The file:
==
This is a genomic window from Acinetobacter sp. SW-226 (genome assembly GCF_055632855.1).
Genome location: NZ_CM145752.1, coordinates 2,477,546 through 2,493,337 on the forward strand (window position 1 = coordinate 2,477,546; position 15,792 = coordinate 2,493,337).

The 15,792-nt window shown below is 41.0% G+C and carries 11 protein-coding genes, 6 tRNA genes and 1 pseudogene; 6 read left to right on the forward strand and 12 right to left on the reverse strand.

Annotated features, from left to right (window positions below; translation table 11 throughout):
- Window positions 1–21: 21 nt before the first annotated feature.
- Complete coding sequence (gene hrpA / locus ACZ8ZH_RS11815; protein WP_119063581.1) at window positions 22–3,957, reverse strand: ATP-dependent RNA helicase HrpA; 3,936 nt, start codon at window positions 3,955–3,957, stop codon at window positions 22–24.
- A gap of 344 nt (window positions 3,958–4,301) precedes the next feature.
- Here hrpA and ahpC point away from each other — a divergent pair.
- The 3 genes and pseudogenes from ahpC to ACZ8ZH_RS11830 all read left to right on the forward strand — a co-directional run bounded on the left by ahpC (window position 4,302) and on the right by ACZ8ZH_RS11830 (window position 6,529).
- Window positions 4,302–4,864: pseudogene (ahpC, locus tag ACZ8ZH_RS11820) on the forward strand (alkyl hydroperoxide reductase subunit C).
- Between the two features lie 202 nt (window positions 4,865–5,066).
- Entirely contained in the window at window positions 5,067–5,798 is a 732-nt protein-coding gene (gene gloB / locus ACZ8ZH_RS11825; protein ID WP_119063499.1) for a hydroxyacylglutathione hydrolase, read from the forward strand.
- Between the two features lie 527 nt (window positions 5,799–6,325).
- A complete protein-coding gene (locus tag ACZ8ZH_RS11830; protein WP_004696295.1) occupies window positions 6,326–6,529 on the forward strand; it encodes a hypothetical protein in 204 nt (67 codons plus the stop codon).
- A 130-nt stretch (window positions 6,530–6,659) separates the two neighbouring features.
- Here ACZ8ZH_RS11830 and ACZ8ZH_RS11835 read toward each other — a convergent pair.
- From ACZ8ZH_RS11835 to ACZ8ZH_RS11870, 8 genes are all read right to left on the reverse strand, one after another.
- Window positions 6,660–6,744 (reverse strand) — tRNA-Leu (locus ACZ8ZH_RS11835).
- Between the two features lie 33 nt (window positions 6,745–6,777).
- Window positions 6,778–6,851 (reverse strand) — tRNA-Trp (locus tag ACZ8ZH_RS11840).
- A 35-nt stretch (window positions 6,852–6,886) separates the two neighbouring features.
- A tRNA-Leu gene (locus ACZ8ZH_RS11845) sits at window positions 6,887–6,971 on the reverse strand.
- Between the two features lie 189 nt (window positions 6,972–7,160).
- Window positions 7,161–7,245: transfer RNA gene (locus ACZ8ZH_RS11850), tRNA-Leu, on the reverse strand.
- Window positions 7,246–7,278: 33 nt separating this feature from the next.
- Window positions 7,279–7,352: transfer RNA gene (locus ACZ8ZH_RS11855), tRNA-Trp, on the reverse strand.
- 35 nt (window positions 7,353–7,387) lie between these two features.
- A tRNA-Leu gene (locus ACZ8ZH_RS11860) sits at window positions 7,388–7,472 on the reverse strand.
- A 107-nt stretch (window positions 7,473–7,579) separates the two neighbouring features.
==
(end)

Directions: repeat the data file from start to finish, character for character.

This is a genomic window from Acinetobacter sp. SW-226 (genome assembly GCF_055632855.1).
Genome location: NZ_CM145752.1, coordinates 2,477,546 through 2,493,337 on the forward strand (window position 1 = coordinate 2,477,546; position 15,792 = coordinate 2,493,337).

The 15,792-nt window shown below is 41.0% G+C and carries 11 protein-coding genes, 6 tRNA genes and 1 pseudogene; 6 read left to right on the forward strand and 12 right to left on the reverse strand.

Annotated features, from left to right (window positions below; translation table 11 throughout):
- Window positions 1–21: 21 nt before the first annotated feature.
- Complete coding sequence (gene hrpA / locus ACZ8ZH_RS11815; protein WP_119063581.1) at window positions 22–3,957, reverse strand: ATP-dependent RNA helicase HrpA; 3,936 nt, start codon at window positions 3,955–3,957, stop codon at window positions 22–24.
- A gap of 344 nt (window positions 3,958–4,301) precedes the next feature.
- Here hrpA and ahpC point away from each other — a divergent pair.
- The 3 genes and pseudogenes from ahpC to ACZ8ZH_RS11830 all read left to right on the forward strand — a co-directional run bounded on the left by ahpC (window position 4,302) and on the right by ACZ8ZH_RS11830 (window position 6,529).
- Window positions 4,302–4,864: pseudogene (ahpC, locus tag ACZ8ZH_RS11820) on the forward strand (alkyl hydroperoxide reductase subunit C).
- Between the two features lie 202 nt (window positions 4,865–5,066).
- Entirely contained in the window at window positions 5,067–5,798 is a 732-nt protein-coding gene (gene gloB / locus ACZ8ZH_RS11825; protein ID WP_119063499.1) for a hydroxyacylglutathione hydrolase, read from the forward strand.
- Between the two features lie 527 nt (window positions 5,799–6,325).
- A complete protein-coding gene (locus tag ACZ8ZH_RS11830; protein WP_004696295.1) occupies window positions 6,326–6,529 on the forward strand; it encodes a hypothetical protein in 204 nt (67 codons plus the stop codon).
- A 130-nt stretch (window positions 6,530–6,659) separates the two neighbouring features.
- Here ACZ8ZH_RS11830 and ACZ8ZH_RS11835 read toward each other — a convergent pair.
- From ACZ8ZH_RS11835 to ACZ8ZH_RS11870, 8 genes are all read right to left on the reverse strand, one after another.
- Window positions 6,660–6,744 (reverse strand) — tRNA-Leu (locus ACZ8ZH_RS11835).
- Between the two features lie 33 nt (window positions 6,745–6,777).
- Window positions 6,778–6,851 (reverse strand) — tRNA-Trp (locus tag ACZ8ZH_RS11840).
- A 35-nt stretch (window positions 6,852–6,886) separates the two neighbouring features.
- A tRNA-Leu gene (locus ACZ8ZH_RS11845) sits at window positions 6,887–6,971 on the reverse strand.
- Between the two features lie 189 nt (window positions 6,972–7,160).
- Window positions 7,161–7,245: transfer RNA gene (locus ACZ8ZH_RS11850), tRNA-Leu, on the reverse strand.
- Window positions 7,246–7,278: 33 nt separating this feature from the next.
- Window positions 7,279–7,352: transfer RNA gene (locus ACZ8ZH_RS11855), tRNA-Trp, on the reverse strand.
- 35 nt (window positions 7,353–7,387) lie between these two features.
- A tRNA-Leu gene (locus ACZ8ZH_RS11860) sits at window positions 7,388–7,472 on the reverse strand.
- A 107-nt stretch (window positions 7,473–7,579) separates the two neighbouring features.